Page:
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  • This is general information on travel and travel requirements.  Please contact your department with specific travel dates and questions.

    For more information about immigration related to COVID-19 and other travel restrictions, see the updates provided by Fragomen.

    A new visa stamp will be required only in the following scenarios:

    • Employees who are currently abroad and looking to enter the US for the first time in non-immigrant status
    • Employees who received amendment or extension approvals, are now planning to travel abroad, and whose non-immigrant visas in their passports had already expired OR will be expiring before the planned return date to the US OR who had never traveled abroad since the initial non-immigrant approval.
    • You do not have to apply for the non-immigrant visa at the US Embassy/Consulate abroad unless you wish to travel and re-enter the US.
    • You cannot obtain a non-immigrant visa stamp inside the US.

    Process to apply for non-immigrant visa at the US Embassy/Consulate:

    Each US Consulate/Embassy has their own set of requirements for processing a non-immigrant visa application. Please go to the respective U.S. Consulate/Embassy’s website for information on the requirements. Make sure to follow all of the instructions.

    All non-immigrant visa applicants will need to go to https://ceac.state.gov/genniv/ and complete the online application, Form DS-160 (the application for a nonimmigrant visa).

    You will need the following documents to reenter the US after traveling abroad:

    • A passport valid for at least six months beyond the duration of your non-immigrant status.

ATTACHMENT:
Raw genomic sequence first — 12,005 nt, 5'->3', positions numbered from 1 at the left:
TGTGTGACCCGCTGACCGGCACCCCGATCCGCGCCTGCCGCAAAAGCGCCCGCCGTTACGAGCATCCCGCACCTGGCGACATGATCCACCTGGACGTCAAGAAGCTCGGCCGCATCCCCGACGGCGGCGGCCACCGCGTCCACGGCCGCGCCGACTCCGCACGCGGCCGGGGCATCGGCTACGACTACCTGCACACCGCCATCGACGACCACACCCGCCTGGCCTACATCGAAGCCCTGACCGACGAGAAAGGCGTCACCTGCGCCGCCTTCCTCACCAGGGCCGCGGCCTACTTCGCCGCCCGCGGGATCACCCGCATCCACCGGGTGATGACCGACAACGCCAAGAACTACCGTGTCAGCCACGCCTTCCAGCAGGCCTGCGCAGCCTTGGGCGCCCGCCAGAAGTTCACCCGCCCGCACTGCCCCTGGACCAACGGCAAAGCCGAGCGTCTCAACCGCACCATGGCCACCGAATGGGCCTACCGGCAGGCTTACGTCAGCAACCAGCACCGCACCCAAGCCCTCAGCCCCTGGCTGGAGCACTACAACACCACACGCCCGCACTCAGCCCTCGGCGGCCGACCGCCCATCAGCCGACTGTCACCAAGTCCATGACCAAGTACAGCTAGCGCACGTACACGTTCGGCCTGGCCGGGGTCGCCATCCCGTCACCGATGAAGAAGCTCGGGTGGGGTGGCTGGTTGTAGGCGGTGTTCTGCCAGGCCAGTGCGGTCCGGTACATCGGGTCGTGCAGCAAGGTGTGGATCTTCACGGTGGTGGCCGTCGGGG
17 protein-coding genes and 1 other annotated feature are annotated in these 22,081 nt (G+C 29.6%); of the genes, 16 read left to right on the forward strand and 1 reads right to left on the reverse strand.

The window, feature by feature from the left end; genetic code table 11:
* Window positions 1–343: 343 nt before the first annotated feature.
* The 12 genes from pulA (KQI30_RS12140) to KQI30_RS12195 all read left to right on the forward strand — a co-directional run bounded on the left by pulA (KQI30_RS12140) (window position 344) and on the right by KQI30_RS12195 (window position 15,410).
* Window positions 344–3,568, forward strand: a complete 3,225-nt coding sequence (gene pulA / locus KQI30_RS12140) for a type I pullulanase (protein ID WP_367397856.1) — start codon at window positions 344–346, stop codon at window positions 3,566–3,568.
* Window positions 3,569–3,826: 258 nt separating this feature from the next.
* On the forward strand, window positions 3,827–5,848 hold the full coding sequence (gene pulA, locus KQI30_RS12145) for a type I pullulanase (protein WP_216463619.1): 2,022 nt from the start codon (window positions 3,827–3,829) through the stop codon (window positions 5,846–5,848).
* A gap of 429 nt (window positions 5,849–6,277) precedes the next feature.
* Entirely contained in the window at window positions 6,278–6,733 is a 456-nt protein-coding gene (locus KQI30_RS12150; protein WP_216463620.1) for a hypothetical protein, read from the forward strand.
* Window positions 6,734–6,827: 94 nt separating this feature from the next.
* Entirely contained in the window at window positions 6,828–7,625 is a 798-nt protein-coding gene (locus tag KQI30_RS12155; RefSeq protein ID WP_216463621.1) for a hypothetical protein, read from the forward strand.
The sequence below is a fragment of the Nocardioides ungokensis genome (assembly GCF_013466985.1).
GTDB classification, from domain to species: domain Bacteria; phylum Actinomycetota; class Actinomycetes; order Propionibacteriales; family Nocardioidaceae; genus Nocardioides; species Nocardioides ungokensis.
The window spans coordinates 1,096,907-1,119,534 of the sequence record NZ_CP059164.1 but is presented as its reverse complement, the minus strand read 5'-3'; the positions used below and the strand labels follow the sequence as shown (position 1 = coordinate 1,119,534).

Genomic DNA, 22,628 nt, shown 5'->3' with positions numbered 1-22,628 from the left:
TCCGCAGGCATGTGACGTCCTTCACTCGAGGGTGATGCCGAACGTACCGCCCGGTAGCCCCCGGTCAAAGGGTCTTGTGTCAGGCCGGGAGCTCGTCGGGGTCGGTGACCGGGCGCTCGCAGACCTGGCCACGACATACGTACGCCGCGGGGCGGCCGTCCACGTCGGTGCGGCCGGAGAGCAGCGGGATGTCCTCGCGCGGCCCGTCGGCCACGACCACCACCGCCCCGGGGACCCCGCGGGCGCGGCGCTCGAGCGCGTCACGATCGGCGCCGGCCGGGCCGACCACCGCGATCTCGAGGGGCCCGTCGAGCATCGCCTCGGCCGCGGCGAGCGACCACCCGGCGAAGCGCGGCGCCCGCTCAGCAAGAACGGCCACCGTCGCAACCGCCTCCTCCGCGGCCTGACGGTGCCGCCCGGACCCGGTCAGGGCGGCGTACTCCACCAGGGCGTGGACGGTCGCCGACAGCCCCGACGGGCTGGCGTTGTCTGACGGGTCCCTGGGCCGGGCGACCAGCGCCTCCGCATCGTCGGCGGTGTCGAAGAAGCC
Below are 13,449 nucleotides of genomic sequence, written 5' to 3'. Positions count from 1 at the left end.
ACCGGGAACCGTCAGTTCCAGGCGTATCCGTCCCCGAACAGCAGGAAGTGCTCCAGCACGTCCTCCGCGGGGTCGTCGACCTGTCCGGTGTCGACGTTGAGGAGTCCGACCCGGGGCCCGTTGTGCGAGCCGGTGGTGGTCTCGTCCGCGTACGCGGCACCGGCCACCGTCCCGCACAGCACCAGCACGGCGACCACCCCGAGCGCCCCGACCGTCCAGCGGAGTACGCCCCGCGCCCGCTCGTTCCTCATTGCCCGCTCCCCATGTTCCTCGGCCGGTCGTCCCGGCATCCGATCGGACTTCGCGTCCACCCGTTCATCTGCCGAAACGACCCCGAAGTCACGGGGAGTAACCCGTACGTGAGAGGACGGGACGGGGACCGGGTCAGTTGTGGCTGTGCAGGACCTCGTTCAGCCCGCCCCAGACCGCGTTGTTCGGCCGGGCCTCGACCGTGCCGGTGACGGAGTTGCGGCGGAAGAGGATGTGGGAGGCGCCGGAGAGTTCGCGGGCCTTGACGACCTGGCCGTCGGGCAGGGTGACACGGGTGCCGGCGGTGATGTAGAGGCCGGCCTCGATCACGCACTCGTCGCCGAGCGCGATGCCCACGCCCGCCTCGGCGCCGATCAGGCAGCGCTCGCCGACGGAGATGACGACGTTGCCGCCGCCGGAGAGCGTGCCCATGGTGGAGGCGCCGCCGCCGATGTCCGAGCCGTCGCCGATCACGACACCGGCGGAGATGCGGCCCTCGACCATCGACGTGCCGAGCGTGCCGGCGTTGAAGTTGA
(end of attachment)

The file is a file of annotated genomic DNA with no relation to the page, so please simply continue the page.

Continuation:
• A valid non-immigrant visa stamp (except for Canadian citizens who are visa exempt)
    • A valid original I-797 approval notice
    • A copy of the non-immigrant petition that was filed with USCIS (you can obtain this in the Fragomen portal)
    • An employment letter (optional), your department can provide you with the letter.
    • 6 most recent paystubs as proof you are maintaining non-immigrant status

    Form I-94 arrival record

    When you enter the United States, you will be questioned by the U.S. Customs and Border Protection (CBP) regarding your reason for coming to the United States. Upon clearance, you will be issued a passport admission stamp that is annotated with date and class of admission and admitted-until date. Because the I-94 is now electronic, not all ports of entry issue admission stamps.

    • Visit http://www.cbp.gov/I94 in order to print a paper version of the I-94 record. To access your I-94, enter your name, date of birth, and other required information as it appears on your passport.
    • The class of admission on your I-94 determines the non-immigrant status you have been admitted to the US in. You should check to make sure that you have been admitted in the correct non-immigrant status especially if you have more than one visa type in your passport.
    • The expiration date on your I-94 record determines how long you are permitted to remain in the United States. You must have a valid I-94 at all times while you are in the United States.
    • With every international entry, you must carefully review the I-94 and make sure that 1) your name, date of entry and classification is correct (i.e., make sure if you enter on an H-1B, that it says H-1B and not something else like B-2) and 2) the expiration date is correct and matches the expiration date on your I-797 approval notice

    Upon return to U.S., you will need to send the department contact the printed electronic I-94 form, passport page entry stamp, and passport page with your visa stamp. Please note, not all Ports of Entry issue entry stamps.

    When you apply for a new visa if the application is denied or delayed (e.g., pending security clearance or submission of additional documentation) you will not be able to reenter the U.S. until all security checks have been completed and the new visa has been issued.